Several studies have focused on the deleterious consequences of right ventricular apical (RVA) pacing on left ventricular (LV) function, mediated by pacing-induced ventricular dyssynchrony. Therapeutic strategies to reduce the detrimental consequences of RVA pacing have been proposed, that includes upgrading of RVA pacing to cardiac resynchronization therapy (CRT), alternative right ventricular (RV) pacing sites, minimal ventricular pacing strategies, as well as atrial-based pacing. In developing countries, single chamber RV pacing still constitutes a majority of cases of permanent pacing, and assessment of the optimal RV pacing site is of paramount importance. Read More

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http://dx.doi.org/10.2174/1573403X15666181129161839DOI Listing
November 2018
3 Reads

Acute kidney injury post cardiac catheterization: Does vascular access route matter?

Curr Cardiol Rev 2018 Nov 12. Epub 2018 Nov 12.

Department of Medicine, Einstein Medical Center, Philadelphia, PA 19141. United States.

Background: Acute Kidney Injury as a complication of cardiac catheterization is associated with increased length of hospital stay and mortality. In recent years, the use of the radial artery for cardiac catheterization is increasing in frequency.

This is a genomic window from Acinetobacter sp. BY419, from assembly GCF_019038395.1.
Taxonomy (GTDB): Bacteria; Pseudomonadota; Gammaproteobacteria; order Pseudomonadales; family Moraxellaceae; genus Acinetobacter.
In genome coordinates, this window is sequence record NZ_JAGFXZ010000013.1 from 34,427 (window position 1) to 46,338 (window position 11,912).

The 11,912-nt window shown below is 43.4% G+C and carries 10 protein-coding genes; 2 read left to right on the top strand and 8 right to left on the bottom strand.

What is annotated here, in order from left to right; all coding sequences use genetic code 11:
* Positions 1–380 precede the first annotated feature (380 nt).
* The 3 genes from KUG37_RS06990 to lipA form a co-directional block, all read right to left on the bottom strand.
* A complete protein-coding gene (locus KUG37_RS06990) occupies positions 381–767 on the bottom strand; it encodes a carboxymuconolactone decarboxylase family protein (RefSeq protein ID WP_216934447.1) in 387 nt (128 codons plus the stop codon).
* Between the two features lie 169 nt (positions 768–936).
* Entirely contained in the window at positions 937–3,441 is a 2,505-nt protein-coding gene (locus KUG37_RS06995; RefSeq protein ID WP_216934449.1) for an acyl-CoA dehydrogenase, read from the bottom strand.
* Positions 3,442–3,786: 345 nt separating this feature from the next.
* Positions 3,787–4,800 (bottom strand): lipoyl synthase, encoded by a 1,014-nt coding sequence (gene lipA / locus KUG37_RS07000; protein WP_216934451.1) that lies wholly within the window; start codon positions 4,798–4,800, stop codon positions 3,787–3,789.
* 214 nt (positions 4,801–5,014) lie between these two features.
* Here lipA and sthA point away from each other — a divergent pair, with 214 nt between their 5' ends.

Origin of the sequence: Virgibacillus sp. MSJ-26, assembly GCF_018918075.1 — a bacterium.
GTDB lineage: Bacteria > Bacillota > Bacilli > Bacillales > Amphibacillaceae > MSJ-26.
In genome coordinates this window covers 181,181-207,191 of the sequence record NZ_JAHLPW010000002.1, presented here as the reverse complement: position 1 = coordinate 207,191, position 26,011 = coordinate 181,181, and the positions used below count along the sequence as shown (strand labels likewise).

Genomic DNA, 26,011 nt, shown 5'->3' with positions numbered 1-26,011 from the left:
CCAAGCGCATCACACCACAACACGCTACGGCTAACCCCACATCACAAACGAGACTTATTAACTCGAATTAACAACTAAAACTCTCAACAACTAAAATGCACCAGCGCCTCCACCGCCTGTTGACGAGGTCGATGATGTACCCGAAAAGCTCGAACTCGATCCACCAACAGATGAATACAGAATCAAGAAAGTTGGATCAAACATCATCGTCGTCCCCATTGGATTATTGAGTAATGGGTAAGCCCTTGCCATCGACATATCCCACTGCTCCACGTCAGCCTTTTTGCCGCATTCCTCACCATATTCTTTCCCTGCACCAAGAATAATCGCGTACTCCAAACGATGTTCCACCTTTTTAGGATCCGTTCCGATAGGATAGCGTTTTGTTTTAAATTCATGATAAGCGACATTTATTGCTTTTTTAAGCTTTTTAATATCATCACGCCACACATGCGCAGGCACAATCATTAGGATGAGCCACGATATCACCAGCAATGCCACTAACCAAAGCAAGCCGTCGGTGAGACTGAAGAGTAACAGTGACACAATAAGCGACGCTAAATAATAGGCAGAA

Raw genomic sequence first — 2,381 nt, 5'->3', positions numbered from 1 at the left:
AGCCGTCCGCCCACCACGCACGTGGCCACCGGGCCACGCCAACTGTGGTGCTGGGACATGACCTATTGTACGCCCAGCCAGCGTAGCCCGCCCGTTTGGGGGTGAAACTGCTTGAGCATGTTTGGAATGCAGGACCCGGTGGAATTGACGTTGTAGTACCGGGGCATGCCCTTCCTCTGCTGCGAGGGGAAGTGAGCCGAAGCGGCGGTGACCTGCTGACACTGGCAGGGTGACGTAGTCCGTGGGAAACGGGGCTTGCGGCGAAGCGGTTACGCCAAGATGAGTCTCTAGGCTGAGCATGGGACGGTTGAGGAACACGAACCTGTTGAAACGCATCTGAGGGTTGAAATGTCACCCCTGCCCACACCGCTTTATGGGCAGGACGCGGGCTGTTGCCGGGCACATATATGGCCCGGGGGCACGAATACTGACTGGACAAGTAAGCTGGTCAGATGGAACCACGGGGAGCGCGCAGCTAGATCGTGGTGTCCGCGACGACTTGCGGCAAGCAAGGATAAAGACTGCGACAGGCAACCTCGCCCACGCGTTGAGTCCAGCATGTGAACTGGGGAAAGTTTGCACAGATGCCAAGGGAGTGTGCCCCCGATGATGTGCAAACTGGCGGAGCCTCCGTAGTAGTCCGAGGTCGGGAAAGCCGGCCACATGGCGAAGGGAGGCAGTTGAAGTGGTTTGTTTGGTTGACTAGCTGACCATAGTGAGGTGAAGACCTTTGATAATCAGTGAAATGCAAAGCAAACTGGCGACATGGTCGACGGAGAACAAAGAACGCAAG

Objective: The objective of this concise review was to evaluate method of cardiac access site and its impact on Acute Kidney Injury following cardiac catheterization. Read More

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http://dx.doi.org/10.2174/1573403X14666181113112210DOI Listing
November 2018
10 Reads

Tissue Non-Specific Alkaline Phosphatase And Vascular Calcification: A Potential Therapeutic Target.

Curr Cardiol Rev 2018 Oct 31. Epub 2018 Oct 31.

Fundación Instituto de Investigación Sanitaria de la Fundación Jiménez Díaz. Avenida Reyes Católicos 2, 28040, Madrid. Spain.

Vascular calcification is a pathologic phenomenon consisting of calcium phosphate crystal deposition in the vascular walls. Vascular calcification has been found to be a risk factor for cardiovascular diseases, due to its correlation with cardiovascular events and mortality, and it has been associated with aging, diabetes, and chronic kidney disease. Studies of vascular calcification have focused on phosphate homeostasis, primarily on the important role of hyperphosphatemia. Read More